Average salary for ontario teachers

The average salary for Ontario teachers has grown. Between 2001 and 2005, the average salary increased by 3.7 percent. More recently, starting salaries rose by 4.8 percent between 2009 and 2011. There are different ways of calculating the teacher’s salary in every Canadian province and territory, but it is safe to say that salaries vary widely based on location, experience and education level.

The average salary for Ontario Teachers is $100,300 per year. That’s a nice chunk of change, but it might not feel like the right amount when you’re trying to make ends meet. Teachers rely on their wages to live and pay bills (and sometimes get laid off after putting in their two weeks), so it’s important to have a good understanding of how much teachers in Ontario are making.

Average salary for ontario teachers

…Ontario teachers’ average salary is highest in the province and among the highest of all teachers in Canada…

Essentially, what we found is that teachers in the Rogers Communication School District make an average annual salary of $75,644, while teachers in the Simcoe County District School Board earn just $7,400 less. That’s nearly ten grand more than their counterparts in the Peel District School Board, who bring in an average annual salary of slightly over $64,000. If you’re curious about how these numbers compare to teachers around Canada or teachers around New York City then check out our infographic. And if you have a hunch as to why there’s such a disparity between Ontario districts (let’s hear it in the comments!).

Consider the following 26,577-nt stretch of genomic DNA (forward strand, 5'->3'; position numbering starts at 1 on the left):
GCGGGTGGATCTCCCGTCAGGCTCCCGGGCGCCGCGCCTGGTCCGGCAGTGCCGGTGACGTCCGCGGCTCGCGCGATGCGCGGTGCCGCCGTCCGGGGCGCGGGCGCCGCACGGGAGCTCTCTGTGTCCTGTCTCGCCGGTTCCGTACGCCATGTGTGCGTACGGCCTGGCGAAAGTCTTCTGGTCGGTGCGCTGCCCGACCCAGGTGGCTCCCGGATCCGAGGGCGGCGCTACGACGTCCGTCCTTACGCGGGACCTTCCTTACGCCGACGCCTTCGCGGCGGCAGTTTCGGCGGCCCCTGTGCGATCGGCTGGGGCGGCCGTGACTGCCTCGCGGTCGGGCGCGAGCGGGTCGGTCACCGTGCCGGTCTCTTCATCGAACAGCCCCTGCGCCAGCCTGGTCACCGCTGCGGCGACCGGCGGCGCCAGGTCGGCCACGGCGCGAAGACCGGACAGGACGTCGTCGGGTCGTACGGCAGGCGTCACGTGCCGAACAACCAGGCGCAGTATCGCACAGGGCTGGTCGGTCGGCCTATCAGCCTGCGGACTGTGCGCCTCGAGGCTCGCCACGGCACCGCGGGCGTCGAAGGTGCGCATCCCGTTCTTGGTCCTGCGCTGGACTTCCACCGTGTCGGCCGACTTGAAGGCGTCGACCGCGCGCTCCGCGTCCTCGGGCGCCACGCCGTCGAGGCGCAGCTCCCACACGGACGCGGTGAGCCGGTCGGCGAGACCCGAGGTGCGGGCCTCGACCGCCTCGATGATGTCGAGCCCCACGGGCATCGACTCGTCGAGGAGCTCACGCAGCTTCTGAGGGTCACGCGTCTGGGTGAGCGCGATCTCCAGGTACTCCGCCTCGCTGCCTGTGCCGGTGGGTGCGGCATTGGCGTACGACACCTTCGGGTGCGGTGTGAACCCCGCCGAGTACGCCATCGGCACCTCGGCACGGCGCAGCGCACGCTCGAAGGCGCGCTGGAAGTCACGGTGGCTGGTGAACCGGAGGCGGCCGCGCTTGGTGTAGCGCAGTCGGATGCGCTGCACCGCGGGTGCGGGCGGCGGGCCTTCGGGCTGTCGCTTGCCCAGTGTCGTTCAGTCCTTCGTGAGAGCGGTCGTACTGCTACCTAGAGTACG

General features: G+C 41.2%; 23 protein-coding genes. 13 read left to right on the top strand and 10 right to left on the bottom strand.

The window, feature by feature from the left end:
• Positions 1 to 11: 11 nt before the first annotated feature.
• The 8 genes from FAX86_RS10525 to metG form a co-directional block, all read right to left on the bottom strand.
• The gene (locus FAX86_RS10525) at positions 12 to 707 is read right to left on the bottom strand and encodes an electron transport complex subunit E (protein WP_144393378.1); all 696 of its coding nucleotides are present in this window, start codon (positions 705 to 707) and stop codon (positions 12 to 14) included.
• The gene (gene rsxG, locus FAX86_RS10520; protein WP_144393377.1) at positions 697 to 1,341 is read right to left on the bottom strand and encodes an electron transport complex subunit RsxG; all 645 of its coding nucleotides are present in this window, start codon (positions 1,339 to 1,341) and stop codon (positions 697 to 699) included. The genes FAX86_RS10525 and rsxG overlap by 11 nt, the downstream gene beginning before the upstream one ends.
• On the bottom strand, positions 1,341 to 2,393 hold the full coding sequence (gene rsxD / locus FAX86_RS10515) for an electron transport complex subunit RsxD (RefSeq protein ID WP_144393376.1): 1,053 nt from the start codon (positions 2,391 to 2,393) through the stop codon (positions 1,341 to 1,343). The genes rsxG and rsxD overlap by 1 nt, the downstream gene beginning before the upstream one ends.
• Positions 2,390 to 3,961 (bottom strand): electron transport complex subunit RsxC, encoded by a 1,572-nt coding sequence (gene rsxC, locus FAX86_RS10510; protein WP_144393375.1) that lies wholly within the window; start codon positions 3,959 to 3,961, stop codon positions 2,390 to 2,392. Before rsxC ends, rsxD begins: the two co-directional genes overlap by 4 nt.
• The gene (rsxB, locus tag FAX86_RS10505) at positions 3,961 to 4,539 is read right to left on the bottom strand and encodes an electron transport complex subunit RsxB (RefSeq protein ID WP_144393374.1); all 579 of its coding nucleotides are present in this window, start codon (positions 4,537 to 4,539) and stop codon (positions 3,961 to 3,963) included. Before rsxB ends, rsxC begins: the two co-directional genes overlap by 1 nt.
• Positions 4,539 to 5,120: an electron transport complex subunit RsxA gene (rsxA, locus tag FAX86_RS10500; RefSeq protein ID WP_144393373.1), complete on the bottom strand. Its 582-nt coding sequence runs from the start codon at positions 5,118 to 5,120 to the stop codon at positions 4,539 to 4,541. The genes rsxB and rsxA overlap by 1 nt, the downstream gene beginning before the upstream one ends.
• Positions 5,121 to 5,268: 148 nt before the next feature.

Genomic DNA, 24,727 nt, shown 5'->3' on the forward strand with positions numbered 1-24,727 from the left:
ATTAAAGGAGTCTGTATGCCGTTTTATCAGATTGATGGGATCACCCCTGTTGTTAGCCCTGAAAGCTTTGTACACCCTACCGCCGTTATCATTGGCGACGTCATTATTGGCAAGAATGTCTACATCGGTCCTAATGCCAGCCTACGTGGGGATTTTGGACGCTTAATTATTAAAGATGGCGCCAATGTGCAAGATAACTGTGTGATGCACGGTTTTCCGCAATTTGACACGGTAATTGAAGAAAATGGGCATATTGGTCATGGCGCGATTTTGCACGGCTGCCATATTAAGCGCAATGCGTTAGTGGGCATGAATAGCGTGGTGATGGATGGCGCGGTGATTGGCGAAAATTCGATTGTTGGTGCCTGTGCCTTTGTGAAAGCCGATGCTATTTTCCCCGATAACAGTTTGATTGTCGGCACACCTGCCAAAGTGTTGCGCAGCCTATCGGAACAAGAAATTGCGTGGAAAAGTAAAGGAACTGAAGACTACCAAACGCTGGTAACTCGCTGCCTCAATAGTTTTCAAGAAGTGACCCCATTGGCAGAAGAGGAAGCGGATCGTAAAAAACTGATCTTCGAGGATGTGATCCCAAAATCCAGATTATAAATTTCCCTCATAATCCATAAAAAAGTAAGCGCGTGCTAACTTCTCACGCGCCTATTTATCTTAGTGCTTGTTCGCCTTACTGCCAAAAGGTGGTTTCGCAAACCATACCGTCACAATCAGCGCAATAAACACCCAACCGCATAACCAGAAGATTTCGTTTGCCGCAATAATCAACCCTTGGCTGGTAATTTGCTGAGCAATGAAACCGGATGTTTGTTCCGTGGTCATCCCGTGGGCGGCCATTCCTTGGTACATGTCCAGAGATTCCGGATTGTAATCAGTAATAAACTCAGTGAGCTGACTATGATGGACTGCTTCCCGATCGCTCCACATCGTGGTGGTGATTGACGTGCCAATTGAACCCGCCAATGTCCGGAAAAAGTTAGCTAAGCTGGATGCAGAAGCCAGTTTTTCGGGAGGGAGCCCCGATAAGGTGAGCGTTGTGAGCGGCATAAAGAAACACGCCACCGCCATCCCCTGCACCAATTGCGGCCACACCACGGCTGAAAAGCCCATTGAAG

On average, teachers make a good wage. However, this wage varies significantly between different cities and provinces of Canada. If you are preparing to move to Ontario for the first time, you may want to take some time researching the cost of living before deciding on a city for your first teaching position.

This article is meant to inform teaching jobs seekers of the basic, essential information required to obtain a certificate here in Ontario. Of course, a thriving market such as Toronto will almost certainly require supplementary and specialized research. Regardless, no matter where you are in the search process, it is important to stay informed of your options.

In the end, the debate over whether teachers earn enough is more nuanced than most people realize. While teachers do have demanding and time consuming jobs, and often don’t receive generous salaries, you need to consider their skills and experience. After all, teaching was never meant to be a lucrative profession. If you just look at annual salary, it might seem like they make too much. But a teacher’s role and responsibilities are more dynamic than that—and if you take this into account, their value seems equal to other professionals with similar levels of training and education.

Ultimately, teachers are educators — whether or not they’re on Early Childhood, or Primary School, or (to an even greater extent) Secondary School. So teaching is teaching no matter what age group you’re working with. That universal fact is especially true when it comes to primary teachers. The only difference is the grade level of the students — but other than that, the shows have a lot in common: a dedicated and hardworking staff, demanding but rewarding hours, and highly excitable students who will keep you on your toes. If you’re passionate about education and have a strong love for children, then a career in teaching may just be for you — no matter what school board you end up working for.

Leave a Comment

error: Content is protected !!